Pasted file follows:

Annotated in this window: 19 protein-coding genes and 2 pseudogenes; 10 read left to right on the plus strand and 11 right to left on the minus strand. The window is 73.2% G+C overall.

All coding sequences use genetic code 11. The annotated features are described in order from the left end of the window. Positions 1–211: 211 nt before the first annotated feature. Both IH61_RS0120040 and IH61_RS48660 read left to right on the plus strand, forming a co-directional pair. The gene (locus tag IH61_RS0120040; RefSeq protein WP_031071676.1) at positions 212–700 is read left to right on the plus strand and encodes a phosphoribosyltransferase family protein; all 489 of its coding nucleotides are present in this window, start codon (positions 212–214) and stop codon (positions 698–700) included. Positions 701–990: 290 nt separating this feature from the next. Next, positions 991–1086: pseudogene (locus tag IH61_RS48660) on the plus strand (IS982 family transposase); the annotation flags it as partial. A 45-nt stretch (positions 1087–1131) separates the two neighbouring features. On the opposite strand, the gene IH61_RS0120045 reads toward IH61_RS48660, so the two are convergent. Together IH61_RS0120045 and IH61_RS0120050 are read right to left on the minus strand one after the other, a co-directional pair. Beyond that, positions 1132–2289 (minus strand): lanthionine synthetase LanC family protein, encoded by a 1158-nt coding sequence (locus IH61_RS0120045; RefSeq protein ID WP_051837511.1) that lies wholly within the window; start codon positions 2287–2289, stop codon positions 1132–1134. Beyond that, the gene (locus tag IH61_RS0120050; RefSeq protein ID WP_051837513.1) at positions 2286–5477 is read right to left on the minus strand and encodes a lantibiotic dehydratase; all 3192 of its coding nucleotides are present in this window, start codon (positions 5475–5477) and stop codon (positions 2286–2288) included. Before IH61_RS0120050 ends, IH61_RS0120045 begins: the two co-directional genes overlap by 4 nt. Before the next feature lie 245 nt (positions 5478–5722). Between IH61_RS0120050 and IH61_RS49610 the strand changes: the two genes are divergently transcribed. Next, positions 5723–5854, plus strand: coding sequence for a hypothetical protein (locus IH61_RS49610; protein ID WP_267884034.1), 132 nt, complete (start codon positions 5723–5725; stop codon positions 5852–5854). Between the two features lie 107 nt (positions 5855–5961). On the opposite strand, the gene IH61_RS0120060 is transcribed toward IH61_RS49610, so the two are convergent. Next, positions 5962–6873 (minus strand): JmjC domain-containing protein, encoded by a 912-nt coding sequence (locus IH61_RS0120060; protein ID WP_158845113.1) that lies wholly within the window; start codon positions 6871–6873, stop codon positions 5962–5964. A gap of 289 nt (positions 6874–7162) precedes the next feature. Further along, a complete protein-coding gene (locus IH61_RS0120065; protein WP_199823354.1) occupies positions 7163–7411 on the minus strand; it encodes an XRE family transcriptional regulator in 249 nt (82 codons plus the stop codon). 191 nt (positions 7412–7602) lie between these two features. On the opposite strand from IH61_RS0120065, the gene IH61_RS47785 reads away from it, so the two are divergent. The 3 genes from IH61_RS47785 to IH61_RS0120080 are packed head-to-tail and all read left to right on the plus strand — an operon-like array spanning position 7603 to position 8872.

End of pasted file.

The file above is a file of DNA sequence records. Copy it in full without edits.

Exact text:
Annotated in this window: 19 protein-coding genes and 2 pseudogenes; 10 read left to right on the plus strand and 11 right to left on the minus strand. The window is 73.2% G+C overall.

All coding sequences use genetic code 11. The annotated features are described in order from the left end of the window. Positions 1–211: 211 nt before the first annotated feature. Both IH61_RS0120040 and IH61_RS48660 read left to right on the plus strand, forming a co-directional pair. The gene (locus tag IH61_RS0120040; RefSeq protein WP_031071676.1) at positions 212–700 is read left to right on the plus strand and encodes a phosphoribosyltransferase family protein; all 489 of its coding nucleotides are present in this window, start codon (positions 212–214) and stop codon (positions 698–700) included. Positions 701–990: 290 nt separating this feature from the next. Next, positions 991–1086: pseudogene (locus tag IH61_RS48660) on the plus strand (IS982 family transposase); the annotation flags it as partial. A 45-nt stretch (positions 1087–1131) separates the two neighbouring features. On the opposite strand, the gene IH61_RS0120045 reads toward IH61_RS48660, so the two are convergent. Together IH61_RS0120045 and IH61_RS0120050 are read right to left on the minus strand one after the other, a co-directional pair. Beyond that, positions 1132–2289 (minus strand): lanthionine synthetase LanC family protein, encoded by a 1158-nt coding sequence (locus IH61_RS0120045; RefSeq protein ID WP_051837511.1) that lies wholly within the window; start codon positions 2287–2289, stop codon positions 1132–1134. Beyond that, the gene (locus tag IH61_RS0120050; RefSeq protein ID WP_051837513.1) at positions 2286–5477 is read right to left on the minus strand and encodes a lantibiotic dehydratase; all 3192 of its coding nucleotides are present in this window, start codon (positions 5475–5477) and stop codon (positions 2286–2288) included. Before IH61_RS0120050 ends, IH61_RS0120045 begins: the two co-directional genes overlap by 4 nt. Before the next feature lie 245 nt (positions 5478–5722). Between IH61_RS0120050 and IH61_RS49610 the strand changes: the two genes are divergently transcribed. Next, positions 5723–5854, plus strand: coding sequence for a hypothetical protein (locus IH61_RS49610; protein ID WP_267884034.1), 132 nt, complete (start codon positions 5723–5725; stop codon positions 5852–5854). Between the two features lie 107 nt (positions 5855–5961). On the opposite strand, the gene IH61_RS0120060 is transcribed toward IH61_RS49610, so the two are convergent. Next, positions 5962–6873 (minus strand): JmjC domain-containing protein, encoded by a 912-nt coding sequence (locus IH61_RS0120060; protein ID WP_158845113.1) that lies wholly within the window; start codon positions 6871–6873, stop codon positions 5962–5964. A gap of 289 nt (positions 6874–7162) precedes the next feature. Further along, a complete protein-coding gene (locus IH61_RS0120065; protein WP_199823354.1) occupies positions 7163–7411 on the minus strand; it encodes an XRE family transcriptional regulator in 249 nt (82 codons plus the stop codon). 191 nt (positions 7412–7602) lie between these two features. On the opposite strand from IH61_RS0120065, the gene IH61_RS47785 reads away from it, so the two are divergent. The 3 genes from IH61_RS47785 to IH61_RS0120080 are packed head-to-tail and all read left to right on the plus strand — an operon-like array spanning position 7603 to position 8872.